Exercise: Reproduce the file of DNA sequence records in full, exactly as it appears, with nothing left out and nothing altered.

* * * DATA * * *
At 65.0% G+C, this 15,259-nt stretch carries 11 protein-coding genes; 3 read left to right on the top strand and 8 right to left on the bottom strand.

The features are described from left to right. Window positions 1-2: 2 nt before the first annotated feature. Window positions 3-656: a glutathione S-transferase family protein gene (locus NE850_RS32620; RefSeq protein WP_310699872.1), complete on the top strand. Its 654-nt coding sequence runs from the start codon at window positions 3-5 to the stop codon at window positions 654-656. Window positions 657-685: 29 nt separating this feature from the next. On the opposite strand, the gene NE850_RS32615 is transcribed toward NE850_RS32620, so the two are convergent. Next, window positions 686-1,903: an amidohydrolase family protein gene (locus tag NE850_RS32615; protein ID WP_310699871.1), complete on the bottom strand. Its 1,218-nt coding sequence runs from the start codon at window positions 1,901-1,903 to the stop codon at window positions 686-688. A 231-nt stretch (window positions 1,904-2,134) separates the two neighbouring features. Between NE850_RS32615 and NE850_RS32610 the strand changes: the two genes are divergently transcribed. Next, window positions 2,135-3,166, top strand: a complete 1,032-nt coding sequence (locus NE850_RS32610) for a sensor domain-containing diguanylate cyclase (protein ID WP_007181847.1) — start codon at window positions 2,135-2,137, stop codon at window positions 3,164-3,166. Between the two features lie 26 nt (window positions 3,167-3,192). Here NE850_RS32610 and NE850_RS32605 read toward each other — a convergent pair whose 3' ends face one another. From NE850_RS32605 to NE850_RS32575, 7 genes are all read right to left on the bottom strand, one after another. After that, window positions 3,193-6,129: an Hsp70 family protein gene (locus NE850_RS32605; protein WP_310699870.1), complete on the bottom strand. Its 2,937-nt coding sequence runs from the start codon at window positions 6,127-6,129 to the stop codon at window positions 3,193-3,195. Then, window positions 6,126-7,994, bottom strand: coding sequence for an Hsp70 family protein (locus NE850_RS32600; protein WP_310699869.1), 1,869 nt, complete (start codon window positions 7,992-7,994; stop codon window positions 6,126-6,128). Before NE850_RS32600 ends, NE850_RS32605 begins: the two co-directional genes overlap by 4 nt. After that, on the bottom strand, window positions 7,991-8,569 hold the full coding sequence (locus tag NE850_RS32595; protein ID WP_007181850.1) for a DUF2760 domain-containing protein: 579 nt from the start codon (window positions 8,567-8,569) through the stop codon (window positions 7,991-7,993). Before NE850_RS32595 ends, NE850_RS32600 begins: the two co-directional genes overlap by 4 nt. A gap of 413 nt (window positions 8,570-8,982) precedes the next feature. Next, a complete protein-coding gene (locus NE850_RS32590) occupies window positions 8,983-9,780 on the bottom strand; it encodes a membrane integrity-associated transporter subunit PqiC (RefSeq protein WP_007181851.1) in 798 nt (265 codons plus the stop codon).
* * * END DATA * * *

At 65.0% G+C, this 15,259-nt stretch carries 11 protein-coding genes; 3 read left to right on the top strand and 8 right to left on the bottom strand.

The features are described from left to right. Window positions 1-2: 2 nt before the first annotated feature. Window positions 3-656: a glutathione S-transferase family protein gene (locus NE850_RS32620; RefSeq protein WP_310699872.1), complete on the top strand. Its 654-nt coding sequence runs from the start codon at window positions 3-5 to the stop codon at window positions 654-656. Window positions 657-685: 29 nt separating this feature from the next. On the opposite strand, the gene NE850_RS32615 is transcribed toward NE850_RS32620, so the two are convergent. Next, window positions 686-1,903: an amidohydrolase family protein gene (locus tag NE850_RS32615; protein ID WP_310699871.1), complete on the bottom strand. Its 1,218-nt coding sequence runs from the start codon at window positions 1,901-1,903 to the stop codon at window positions 686-688. A 231-nt stretch (window positions 1,904-2,134) separates the two neighbouring features. Between NE850_RS32615 and NE850_RS32610 the strand changes: the two genes are divergently transcribed. Next, window positions 2,135-3,166, top strand: a complete 1,032-nt coding sequence (locus NE850_RS32610) for a sensor domain-containing diguanylate cyclase (protein ID WP_007181847.1) — start codon at window positions 2,135-2,137, stop codon at window positions 3,164-3,166. Between the two features lie 26 nt (window positions 3,167-3,192). Here NE850_RS32610 and NE850_RS32605 read toward each other — a convergent pair whose 3' ends face one another. From NE850_RS32605 to NE850_RS32575, 7 genes are all read right to left on the bottom strand, one after another. After that, window positions 3,193-6,129: an Hsp70 family protein gene (locus NE850_RS32605; protein WP_310699870.1), complete on the bottom strand. Its 2,937-nt coding sequence runs from the start codon at window positions 6,127-6,129 to the stop codon at window positions 3,193-3,195. Then, window positions 6,126-7,994, bottom strand: coding sequence for an Hsp70 family protein (locus NE850_RS32600; protein WP_310699869.1), 1,869 nt, complete (start codon window positions 7,992-7,994; stop codon window positions 6,126-6,128). Before NE850_RS32600 ends, NE850_RS32605 begins: the two co-directional genes overlap by 4 nt. After that, on the bottom strand, window positions 7,991-8,569 hold the full coding sequence (locus tag NE850_RS32595; protein ID WP_007181850.1) for a DUF2760 domain-containing protein: 579 nt from the start codon (window positions 8,567-8,569) through the stop codon (window positions 7,991-7,993). Before NE850_RS32595 ends, NE850_RS32600 begins: the two co-directional genes overlap by 4 nt. A gap of 413 nt (window positions 8,570-8,982) precedes the next feature. Next, a complete protein-coding gene (locus NE850_RS32590) occupies window positions 8,983-9,780 on the bottom strand; it encodes a membrane integrity-associated transporter subunit PqiC (RefSeq protein WP_007181851.1) in 798 nt (265 codons plus the stop codon).